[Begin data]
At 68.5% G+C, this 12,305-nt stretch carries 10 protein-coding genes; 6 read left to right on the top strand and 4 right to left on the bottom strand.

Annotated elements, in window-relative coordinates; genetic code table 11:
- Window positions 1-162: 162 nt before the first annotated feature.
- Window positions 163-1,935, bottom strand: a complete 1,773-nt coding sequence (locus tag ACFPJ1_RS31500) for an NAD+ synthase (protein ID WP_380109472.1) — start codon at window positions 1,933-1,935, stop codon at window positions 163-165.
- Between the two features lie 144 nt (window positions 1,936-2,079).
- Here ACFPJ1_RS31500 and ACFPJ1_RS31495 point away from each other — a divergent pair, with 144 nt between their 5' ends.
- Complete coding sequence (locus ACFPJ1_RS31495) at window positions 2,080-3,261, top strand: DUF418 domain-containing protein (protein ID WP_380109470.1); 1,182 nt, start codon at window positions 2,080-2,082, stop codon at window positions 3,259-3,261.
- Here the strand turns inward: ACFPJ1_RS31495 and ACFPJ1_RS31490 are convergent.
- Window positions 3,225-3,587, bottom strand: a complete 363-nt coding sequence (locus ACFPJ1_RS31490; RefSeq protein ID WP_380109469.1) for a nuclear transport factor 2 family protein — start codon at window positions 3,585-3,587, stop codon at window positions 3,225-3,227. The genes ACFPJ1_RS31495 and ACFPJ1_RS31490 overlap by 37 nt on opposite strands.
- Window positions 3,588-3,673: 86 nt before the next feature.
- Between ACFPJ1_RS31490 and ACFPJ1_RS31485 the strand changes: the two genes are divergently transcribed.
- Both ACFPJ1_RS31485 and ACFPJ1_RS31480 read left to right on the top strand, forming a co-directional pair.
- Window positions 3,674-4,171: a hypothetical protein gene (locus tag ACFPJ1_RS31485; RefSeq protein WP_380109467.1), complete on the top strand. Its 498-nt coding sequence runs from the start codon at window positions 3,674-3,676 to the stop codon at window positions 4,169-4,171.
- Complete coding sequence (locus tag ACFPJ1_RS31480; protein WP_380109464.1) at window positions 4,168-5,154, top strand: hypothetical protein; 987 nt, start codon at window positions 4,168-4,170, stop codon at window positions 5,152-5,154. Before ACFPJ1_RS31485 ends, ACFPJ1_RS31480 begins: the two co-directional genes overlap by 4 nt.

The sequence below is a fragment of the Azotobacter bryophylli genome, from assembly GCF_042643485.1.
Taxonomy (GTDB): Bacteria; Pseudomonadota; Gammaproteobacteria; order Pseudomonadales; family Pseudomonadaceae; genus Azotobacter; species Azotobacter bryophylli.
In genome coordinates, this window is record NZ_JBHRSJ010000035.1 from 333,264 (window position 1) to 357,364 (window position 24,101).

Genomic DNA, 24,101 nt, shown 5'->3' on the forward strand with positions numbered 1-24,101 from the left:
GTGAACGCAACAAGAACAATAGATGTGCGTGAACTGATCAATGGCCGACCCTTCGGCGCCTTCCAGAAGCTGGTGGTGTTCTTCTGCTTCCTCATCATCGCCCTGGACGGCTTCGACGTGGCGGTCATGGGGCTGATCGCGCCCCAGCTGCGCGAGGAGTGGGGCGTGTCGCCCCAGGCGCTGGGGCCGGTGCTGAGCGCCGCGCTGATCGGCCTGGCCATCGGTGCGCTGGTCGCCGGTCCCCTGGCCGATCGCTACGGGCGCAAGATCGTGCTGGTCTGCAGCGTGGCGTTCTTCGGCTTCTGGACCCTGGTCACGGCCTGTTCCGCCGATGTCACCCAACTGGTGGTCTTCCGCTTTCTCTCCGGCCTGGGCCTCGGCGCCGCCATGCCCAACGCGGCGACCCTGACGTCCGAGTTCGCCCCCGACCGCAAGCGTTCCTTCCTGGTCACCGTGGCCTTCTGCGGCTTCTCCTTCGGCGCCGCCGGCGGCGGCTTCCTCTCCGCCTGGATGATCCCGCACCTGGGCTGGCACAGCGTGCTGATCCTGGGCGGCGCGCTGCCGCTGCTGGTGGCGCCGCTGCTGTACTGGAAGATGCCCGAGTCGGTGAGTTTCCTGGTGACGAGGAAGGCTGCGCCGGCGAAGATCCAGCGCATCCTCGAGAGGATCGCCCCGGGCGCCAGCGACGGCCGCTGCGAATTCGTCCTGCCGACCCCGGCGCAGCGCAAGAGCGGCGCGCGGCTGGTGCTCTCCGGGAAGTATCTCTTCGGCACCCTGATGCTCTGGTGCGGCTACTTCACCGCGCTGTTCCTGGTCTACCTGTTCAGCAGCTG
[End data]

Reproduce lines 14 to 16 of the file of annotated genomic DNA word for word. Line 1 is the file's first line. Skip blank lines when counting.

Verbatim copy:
- Complete coding sequence (locus tag ACFPJ1_RS31480; protein WP_380109464.1) at window positions 4,168-5,154, top strand: hypothetical protein; 987 nt, start codon at window positions 4,168-4,170, stop codon at window positions 5,152-5,154. Before ACFPJ1_RS31485 ends, ACFPJ1_RS31480 begins: the two co-directional genes overlap by 4 nt.

The sequence below is a fragment of the Azotobacter bryophylli genome, from assembly GCF_042643485.1.
Taxonomy (GTDB): Bacteria; Pseudomonadota; Gammaproteobacteria; order Pseudomonadales; family Pseudomonadaceae; genus Azotobacter; species Azotobacter bryophylli.